My Cefiro #2: http://carscameraschronicillness.blogspot.com/2011/07/my-cefiro-2-inspection-and-test-drive.html
My Cefiro #3: http://carscameraschronicillness.blogspot.com/2011/07/my-cefiro-3-buying-it-and-bringing-it.html
My Cefiro #4: http://carscameraschronicillness.blogspot.com/2011/07/my-cefiro-4-starting-modifications.html
My Cefiro #5: http://carscameraschronicillness.blogspot.com/2011/07/my-cefiro-5-first-drive-and-photos.html
My Cefiro #7: http://carscameraschronicillness.blogspot.com/2011/08/my-cefiro-7-wash-and-photos.html
This post by far covers the least active and most unpleasant period of time I've owned the Cefiro. As I mentioned in the previous post, soon after the respray, my health problems got to the point where I was not really able to drive.
In the middle of July, I got worse and was admitted to hospital for ten days, due to the nausea being so bad I couldn't eat or drink enough to get adequate nutrition or stay hydrated. Which is a lot less fun than it might sound, see this post for more details: http://carscameraschronicillness.blogspot.com/2011/06/my-story-hospital-2010-1.html
I was still very unwell when I came home, so the Ceffy continued to sit in the garage, waiting for me to drive it again. The next couple of months consisted mostly of lying down and trying to eat a fairly marginal amount of food, and barely having the energy to sit up for more than a few minutes at a time.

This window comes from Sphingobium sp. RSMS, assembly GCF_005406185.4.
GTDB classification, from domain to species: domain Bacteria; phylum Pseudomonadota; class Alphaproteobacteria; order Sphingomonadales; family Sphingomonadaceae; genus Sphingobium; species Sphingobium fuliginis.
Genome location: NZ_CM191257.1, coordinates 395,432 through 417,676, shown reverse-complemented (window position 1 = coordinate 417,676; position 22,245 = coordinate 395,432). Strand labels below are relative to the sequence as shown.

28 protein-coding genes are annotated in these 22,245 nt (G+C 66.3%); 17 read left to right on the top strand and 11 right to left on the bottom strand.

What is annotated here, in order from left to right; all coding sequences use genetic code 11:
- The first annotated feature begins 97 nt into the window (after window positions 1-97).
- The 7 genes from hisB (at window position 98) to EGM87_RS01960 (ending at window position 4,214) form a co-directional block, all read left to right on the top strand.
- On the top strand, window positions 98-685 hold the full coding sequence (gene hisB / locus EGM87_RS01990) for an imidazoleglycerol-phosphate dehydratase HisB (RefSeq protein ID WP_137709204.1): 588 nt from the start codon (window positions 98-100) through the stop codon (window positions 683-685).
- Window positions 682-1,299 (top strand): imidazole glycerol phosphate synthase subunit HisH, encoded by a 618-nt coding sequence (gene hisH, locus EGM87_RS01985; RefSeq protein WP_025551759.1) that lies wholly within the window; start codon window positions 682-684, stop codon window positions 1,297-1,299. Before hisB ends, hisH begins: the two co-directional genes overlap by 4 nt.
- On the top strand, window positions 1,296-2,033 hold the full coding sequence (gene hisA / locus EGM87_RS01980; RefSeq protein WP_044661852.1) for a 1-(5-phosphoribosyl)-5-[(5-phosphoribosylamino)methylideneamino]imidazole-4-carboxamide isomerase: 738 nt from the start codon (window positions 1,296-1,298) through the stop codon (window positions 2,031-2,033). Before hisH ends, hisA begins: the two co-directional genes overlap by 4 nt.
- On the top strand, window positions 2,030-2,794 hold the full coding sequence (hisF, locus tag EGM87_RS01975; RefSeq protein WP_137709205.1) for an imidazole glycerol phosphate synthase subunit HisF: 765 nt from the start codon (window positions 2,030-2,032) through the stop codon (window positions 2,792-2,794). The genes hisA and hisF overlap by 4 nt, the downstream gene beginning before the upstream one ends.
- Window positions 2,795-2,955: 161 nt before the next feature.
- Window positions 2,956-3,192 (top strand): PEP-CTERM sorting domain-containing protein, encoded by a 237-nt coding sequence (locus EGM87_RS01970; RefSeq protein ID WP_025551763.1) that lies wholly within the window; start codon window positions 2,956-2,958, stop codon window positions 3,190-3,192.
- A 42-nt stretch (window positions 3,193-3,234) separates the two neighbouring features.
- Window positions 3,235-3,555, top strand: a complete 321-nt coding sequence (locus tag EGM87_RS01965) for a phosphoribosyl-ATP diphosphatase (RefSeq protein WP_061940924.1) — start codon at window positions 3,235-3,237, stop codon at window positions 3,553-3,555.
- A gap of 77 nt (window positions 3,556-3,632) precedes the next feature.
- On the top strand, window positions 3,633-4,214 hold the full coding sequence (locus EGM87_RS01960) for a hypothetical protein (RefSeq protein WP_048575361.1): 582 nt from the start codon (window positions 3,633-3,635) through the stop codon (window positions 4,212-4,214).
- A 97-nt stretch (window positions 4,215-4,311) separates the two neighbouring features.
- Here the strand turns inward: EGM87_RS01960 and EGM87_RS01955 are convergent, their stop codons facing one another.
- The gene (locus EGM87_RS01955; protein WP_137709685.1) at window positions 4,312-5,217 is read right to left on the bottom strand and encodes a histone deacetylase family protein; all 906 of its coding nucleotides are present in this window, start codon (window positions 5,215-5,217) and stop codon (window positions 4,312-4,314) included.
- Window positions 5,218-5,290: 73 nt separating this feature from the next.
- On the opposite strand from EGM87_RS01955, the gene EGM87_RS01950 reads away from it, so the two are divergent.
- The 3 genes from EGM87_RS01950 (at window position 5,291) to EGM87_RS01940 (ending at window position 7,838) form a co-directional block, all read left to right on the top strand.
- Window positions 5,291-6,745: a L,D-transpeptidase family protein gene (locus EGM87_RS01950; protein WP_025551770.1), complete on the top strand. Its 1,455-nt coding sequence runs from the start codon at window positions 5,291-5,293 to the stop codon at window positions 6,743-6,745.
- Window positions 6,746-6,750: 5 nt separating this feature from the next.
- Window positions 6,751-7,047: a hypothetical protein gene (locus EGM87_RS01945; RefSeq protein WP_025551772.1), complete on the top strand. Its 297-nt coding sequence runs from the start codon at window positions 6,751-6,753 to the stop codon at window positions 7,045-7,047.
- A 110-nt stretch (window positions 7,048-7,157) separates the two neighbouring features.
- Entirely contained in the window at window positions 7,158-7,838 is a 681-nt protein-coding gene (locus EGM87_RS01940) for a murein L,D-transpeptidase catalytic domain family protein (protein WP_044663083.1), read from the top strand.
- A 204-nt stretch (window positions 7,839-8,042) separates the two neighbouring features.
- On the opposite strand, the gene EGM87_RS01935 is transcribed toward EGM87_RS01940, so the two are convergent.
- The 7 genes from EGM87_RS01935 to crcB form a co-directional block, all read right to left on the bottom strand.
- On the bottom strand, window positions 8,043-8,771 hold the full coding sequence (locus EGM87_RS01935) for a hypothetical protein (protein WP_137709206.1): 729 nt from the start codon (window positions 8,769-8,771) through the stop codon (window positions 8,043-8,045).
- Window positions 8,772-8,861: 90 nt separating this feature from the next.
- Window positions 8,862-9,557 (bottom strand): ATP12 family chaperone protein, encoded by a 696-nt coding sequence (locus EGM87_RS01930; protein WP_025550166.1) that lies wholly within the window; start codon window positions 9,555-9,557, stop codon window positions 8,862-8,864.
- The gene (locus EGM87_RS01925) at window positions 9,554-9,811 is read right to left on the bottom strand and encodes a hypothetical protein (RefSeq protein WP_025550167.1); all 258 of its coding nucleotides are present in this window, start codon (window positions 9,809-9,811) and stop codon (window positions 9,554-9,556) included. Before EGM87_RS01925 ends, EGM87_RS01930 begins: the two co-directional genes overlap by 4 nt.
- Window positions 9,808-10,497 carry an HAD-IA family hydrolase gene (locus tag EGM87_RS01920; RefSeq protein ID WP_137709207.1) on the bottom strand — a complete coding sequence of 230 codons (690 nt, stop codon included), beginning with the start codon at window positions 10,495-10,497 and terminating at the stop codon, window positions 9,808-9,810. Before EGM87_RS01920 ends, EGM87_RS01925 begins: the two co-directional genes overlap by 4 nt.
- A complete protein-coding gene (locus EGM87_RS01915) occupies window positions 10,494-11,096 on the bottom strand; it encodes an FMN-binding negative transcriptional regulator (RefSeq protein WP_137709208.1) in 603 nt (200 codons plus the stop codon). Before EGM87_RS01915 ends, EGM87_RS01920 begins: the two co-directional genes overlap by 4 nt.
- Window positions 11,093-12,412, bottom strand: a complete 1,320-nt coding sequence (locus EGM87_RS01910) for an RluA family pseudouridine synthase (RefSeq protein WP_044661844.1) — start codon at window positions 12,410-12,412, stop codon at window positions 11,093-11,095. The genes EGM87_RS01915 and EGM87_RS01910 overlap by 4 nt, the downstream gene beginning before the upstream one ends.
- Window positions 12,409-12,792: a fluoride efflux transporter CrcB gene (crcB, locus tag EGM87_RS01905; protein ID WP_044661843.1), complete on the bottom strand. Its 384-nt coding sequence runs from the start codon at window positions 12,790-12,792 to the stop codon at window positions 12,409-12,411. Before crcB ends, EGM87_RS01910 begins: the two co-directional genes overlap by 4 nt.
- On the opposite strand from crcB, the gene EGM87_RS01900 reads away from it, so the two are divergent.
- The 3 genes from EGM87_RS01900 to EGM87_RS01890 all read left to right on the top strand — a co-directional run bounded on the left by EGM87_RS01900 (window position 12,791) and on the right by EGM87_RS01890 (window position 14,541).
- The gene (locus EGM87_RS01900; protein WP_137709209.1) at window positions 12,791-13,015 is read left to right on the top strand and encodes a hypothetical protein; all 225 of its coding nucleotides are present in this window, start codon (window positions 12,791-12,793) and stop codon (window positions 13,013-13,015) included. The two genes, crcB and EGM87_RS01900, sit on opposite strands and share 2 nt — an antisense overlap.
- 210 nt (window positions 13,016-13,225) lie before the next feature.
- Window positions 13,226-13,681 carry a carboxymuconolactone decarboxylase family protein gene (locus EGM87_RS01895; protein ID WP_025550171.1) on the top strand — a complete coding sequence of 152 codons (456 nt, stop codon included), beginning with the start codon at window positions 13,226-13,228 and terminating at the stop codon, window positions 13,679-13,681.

August 18th, 2010.
I was missing being able to drive the Ceffy, so in early September I borrowed a battery charger from my Uncle Paul, and hooked it up for a couple of days to resuscitate the battery. As you can see in the photos, there were already a few spiders making the Cefiro their home.
September 11th, 2010.
So after giving the charger a couple of days to do its thing, I lowered myself into the driver's seat, with my Canon Powershot camera running video next to the exhaust. After not being driven properly for several months, I wasn't sure what to expect, or if it would even crank over and run properly after 6 weeks of sitting silently in the dust.